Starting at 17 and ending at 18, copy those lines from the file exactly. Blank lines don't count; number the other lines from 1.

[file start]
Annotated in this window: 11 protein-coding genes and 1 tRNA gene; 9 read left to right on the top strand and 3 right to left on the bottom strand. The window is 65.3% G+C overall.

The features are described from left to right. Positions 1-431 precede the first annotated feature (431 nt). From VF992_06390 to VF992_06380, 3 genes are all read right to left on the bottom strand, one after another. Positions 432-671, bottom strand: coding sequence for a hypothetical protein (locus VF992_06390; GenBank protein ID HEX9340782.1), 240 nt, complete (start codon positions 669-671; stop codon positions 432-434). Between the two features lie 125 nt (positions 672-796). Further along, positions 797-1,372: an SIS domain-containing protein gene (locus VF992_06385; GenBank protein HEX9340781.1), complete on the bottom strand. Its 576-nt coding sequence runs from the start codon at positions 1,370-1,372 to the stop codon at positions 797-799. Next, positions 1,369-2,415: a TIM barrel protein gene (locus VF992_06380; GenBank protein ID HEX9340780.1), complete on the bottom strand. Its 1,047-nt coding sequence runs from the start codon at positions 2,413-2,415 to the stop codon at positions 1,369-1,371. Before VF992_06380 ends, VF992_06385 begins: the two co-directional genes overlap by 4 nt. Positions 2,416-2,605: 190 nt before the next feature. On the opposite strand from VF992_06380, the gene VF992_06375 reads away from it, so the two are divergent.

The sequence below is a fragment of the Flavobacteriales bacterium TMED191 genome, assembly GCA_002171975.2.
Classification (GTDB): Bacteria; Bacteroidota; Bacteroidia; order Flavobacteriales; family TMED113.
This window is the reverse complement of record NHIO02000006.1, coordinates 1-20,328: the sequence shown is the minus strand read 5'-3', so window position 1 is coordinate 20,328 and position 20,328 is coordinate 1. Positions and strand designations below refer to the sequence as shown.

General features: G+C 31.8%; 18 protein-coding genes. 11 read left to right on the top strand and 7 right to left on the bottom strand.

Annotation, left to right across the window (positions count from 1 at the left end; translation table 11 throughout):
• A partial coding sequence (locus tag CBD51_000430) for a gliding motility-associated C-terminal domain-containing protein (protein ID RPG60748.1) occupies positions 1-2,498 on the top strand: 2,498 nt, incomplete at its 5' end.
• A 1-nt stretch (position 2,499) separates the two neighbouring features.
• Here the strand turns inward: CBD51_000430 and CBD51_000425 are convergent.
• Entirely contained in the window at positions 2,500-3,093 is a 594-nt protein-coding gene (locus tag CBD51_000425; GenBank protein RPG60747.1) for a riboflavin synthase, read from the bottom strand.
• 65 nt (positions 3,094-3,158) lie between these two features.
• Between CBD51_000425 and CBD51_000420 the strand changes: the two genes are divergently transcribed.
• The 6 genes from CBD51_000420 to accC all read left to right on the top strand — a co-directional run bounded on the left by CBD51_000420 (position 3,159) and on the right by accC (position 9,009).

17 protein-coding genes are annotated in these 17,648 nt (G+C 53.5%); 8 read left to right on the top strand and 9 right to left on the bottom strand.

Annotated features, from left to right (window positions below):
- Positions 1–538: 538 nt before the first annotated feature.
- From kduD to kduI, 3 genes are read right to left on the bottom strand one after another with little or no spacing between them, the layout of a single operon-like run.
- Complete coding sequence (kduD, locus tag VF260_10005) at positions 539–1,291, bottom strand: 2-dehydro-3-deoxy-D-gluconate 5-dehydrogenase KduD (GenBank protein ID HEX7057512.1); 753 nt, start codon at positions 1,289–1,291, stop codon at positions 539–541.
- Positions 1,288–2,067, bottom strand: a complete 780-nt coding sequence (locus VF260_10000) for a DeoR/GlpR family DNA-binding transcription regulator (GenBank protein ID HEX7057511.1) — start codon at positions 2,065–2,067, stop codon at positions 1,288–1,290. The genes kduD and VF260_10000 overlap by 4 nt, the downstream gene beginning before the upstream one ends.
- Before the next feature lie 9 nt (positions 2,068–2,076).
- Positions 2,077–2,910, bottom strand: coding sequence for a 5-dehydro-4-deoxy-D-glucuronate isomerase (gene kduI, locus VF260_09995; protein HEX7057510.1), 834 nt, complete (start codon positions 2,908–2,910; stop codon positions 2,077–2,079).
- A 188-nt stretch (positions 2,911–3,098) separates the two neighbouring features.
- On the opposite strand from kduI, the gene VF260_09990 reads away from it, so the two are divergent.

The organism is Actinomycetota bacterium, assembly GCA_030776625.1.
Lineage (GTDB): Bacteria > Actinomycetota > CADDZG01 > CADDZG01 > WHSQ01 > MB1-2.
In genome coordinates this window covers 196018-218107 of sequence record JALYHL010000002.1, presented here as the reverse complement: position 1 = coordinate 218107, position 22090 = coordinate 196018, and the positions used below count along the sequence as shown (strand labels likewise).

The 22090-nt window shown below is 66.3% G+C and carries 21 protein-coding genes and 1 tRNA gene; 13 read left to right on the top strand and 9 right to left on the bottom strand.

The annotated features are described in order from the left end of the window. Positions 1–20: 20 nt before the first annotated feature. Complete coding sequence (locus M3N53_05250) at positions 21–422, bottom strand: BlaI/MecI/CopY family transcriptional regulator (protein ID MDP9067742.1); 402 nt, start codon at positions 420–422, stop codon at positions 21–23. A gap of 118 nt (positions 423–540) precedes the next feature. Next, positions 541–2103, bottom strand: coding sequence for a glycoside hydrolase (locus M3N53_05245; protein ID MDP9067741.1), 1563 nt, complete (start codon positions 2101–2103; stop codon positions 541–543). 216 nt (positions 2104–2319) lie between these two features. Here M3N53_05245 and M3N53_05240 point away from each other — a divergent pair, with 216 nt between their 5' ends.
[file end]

- Positions 1–538: 538 nt before the first annotated feature.
- From kduD to kduI, 3 genes are read right to left on the bottom strand one after another with little or no spacing between them, the layout of a single operon-like run.